Many of the families who come to CRP are dealing with trauma that risks seriously affecting their interpersonal relationships. The majority initially came to Jordan as refugees and often struggle to cope with the practical and emotional challenges of displacement. At CRP, we strive to provide programming which addresses participants’ psychological distress, as our community members continually tell us that having a safe space to gather and get psychological support is top on their list of priorities.

To this end, CRP’s whole family counseling program was set up in late 2021 to help families work toward improving their mental health together–and to prevent their individual distress from negatively affecting their interpersonal and familial relationships. We started by training 4 facilitators and 2 assistants from our community, who met weekly with families and served a total of 72 families. A big part of their sessions together taught the families techniques and skills to foster dialogue and communication among themselves:

“In short, what we do is rehabilitate families. We teach them communication skills, how to interact with one another, listen to one another, and express their feelings” (Salwa, program facilitator)

Along with a focus on dialogue, the sessions also help each individual participant to build self esteem and to recognize their own value.

As program facilitator Hiba recalls, for the majority of the families participating the program, the first days were often emotionally and psychologically challenging. Some participants were so distressed that attempting to speak would cause them to burst into tears. However, the more they attended our sessions, the more they felt like they finally had a safe space to open up and share their feelings. With great satisfaction, Hiba mentions that the participants soon began to experience an improvement in their psychological and social well-being.

“We noticed a change in their faces. They started to have hope for the future” (Hiba, program facilitator)

In addition to our whole family counseling program, CRP runs a diverse range of community-based psychosocial support activities, all of which aim to improve participants’ emotional well-being. This includes activities like our Mind Body Medicine program and listening circles which promote mutual support among community members. Our community-based psychosocial support activities also involve art, creativity, and movement since we have found that having time to relax and be creative gives people tools to help them manage their stress and general anxiety. Yoga, Taekwondo, and art and music classes are just a sampling of activities that provide this support.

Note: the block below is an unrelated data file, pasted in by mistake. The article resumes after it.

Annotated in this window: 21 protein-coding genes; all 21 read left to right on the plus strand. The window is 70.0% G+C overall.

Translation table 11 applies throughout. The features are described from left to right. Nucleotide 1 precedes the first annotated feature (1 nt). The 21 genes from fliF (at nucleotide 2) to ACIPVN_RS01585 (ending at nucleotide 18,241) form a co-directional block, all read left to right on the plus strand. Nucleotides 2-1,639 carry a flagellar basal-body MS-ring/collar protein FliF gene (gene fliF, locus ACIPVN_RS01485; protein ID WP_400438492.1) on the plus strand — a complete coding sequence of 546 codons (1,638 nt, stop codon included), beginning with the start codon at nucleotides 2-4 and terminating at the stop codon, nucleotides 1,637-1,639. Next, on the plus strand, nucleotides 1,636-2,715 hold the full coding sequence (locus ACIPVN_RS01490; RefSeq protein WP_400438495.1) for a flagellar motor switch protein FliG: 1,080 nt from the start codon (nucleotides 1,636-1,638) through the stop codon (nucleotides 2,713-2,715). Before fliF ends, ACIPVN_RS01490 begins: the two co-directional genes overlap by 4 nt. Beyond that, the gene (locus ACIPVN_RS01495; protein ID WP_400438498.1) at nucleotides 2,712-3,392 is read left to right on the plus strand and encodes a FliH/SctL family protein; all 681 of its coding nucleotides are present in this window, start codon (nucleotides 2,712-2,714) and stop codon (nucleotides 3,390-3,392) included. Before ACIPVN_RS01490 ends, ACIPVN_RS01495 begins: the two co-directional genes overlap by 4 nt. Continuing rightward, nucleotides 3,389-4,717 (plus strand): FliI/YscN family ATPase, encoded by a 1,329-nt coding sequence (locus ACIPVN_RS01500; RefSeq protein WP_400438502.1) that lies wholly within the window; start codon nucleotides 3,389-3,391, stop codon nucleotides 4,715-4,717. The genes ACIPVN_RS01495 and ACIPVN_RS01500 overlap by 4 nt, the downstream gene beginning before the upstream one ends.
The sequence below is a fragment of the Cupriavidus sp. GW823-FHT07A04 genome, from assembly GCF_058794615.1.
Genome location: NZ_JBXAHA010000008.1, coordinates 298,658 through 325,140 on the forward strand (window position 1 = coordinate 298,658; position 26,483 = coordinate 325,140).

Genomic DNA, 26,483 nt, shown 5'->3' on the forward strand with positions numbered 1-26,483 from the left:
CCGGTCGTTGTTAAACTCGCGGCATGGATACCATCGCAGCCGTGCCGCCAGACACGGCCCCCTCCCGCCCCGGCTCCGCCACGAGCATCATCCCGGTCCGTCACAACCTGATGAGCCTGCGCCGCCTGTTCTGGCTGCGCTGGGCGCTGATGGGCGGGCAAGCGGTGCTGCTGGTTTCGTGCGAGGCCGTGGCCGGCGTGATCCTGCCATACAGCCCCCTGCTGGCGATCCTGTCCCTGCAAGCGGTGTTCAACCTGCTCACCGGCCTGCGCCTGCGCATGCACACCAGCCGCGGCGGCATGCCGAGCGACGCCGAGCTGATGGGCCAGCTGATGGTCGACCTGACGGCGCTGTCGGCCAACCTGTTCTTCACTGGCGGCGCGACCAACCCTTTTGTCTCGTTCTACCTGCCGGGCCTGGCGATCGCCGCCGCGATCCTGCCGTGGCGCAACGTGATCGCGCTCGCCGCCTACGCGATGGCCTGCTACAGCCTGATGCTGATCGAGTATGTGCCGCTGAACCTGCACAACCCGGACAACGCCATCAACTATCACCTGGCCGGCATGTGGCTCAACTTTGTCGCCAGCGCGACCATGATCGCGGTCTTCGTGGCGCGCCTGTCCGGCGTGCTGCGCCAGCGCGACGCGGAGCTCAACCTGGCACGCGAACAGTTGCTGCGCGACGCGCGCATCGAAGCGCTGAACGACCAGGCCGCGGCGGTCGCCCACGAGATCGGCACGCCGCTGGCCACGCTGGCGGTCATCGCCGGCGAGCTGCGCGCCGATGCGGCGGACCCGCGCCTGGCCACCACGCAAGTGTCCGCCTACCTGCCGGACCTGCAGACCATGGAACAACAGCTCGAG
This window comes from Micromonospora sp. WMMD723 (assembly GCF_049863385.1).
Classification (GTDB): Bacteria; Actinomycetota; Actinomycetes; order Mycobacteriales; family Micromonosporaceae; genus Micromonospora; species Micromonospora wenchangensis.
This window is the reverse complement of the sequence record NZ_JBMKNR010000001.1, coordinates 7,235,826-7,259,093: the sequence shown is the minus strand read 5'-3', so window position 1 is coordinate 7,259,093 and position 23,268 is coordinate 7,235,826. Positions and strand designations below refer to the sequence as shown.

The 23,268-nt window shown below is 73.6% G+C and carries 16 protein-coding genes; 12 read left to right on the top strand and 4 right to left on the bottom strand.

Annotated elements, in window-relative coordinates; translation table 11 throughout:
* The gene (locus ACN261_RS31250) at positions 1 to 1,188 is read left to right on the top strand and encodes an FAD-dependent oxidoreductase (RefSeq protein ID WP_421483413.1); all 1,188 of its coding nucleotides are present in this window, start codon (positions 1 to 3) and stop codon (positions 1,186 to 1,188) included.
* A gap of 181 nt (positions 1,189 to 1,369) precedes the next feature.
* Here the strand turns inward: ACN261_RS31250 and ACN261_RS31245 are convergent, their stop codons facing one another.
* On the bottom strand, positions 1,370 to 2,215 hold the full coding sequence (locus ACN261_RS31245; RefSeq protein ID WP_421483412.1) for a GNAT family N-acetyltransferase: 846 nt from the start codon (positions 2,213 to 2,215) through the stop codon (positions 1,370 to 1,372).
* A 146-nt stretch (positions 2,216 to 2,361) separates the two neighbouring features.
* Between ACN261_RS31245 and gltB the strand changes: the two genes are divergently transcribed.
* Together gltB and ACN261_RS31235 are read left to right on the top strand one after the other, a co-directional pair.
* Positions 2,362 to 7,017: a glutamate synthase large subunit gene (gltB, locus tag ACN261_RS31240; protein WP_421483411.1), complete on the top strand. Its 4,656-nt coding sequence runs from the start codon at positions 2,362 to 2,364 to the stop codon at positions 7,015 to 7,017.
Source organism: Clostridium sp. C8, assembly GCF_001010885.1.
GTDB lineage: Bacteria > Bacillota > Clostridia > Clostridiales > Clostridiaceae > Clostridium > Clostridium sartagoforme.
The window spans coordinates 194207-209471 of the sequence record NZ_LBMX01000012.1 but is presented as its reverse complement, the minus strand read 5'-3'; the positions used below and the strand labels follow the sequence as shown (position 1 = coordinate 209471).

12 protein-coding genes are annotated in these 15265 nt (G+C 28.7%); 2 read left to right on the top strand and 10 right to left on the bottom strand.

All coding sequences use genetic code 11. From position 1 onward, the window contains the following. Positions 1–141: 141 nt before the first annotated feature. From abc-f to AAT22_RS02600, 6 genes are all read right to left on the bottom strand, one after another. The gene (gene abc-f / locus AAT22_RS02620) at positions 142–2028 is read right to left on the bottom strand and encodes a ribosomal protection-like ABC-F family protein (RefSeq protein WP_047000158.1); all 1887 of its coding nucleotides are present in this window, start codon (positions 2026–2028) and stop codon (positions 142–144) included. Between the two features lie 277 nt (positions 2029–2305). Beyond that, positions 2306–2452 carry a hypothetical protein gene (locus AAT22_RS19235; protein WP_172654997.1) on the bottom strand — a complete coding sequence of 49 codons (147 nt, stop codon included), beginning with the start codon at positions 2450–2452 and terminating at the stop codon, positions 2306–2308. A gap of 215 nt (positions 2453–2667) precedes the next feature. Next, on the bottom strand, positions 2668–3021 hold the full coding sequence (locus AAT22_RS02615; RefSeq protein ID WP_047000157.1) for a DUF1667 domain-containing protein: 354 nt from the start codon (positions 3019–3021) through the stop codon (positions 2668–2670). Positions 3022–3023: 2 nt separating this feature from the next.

As in all families, the parents in the communities we serve simply want to do the best thing for themselves, their spouses, and their children, and they know that this means taking care of the mental and emotional states of themselves and their loved ones. We continuously hear from our community that they need more community-based psychosocial support programming, and we agree that these programs are a real priority right now.

As program facilitator Hiba says, “Some families were starting to bring other families with them who wanted to register, however, since the program was about to end, we couldn’t accommodate them”. As partner funding is limited for these programs, we often have to put them on hold until we can find the funds for them to continue. This is the case for CRP’s wonderful whole family counseling program, which began thanks to a one-year grant that has recently ended. This is just one of many activities that has great potential to positively affect more and more families in our community, yet it’s clear we need to secure funds to keep it going.

In the aftermath of Covid, mental health support programs are more important now than ever. For the families who come to CRP, making connections with others, learning how to interact positively with one another and learning skills to deal with their stress can help them to not only take care of their well-being in the present but also set their families up for success in the longer term.

Ilaria Springhetti
Donor Relations and Communications Intern

Salwa, Family Counselling Program Facilitator